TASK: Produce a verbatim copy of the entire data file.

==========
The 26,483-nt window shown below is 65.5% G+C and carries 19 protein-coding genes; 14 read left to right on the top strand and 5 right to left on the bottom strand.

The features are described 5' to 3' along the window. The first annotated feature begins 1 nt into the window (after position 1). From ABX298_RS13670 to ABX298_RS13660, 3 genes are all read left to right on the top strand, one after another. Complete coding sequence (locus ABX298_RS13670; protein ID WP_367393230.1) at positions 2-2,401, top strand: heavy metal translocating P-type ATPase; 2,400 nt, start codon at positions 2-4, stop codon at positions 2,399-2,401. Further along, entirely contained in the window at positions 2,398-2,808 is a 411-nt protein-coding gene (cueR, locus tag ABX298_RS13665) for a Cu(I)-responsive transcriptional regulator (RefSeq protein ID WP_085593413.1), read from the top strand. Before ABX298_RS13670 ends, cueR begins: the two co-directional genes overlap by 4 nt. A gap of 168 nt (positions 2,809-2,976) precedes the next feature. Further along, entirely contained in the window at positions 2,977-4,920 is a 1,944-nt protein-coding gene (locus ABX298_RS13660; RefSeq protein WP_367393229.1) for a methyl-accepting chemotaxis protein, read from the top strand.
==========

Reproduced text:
The 26,483-nt window shown below is 65.5% G+C and carries 19 protein-coding genes; 14 read left to right on the top strand and 5 right to left on the bottom strand.

The features are described 5' to 3' along the window. The first annotated feature begins 1 nt into the window (after position 1). From ABX298_RS13670 to ABX298_RS13660, 3 genes are all read left to right on the top strand, one after another. Complete coding sequence (locus ABX298_RS13670; protein ID WP_367393230.1) at positions 2-2,401, top strand: heavy metal translocating P-type ATPase; 2,400 nt, start codon at positions 2-4, stop codon at positions 2,399-2,401. Further along, entirely contained in the window at positions 2,398-2,808 is a 411-nt protein-coding gene (cueR, locus tag ABX298_RS13665) for a Cu(I)-responsive transcriptional regulator (RefSeq protein ID WP_085593413.1), read from the top strand. Before ABX298_RS13670 ends, cueR begins: the two co-directional genes overlap by 4 nt. A gap of 168 nt (positions 2,809-2,976) precedes the next feature. Further along, entirely contained in the window at positions 2,977-4,920 is a 1,944-nt protein-coding gene (locus ABX298_RS13660; RefSeq protein WP_367393229.1) for a methyl-accepting chemotaxis protein, read from the top strand.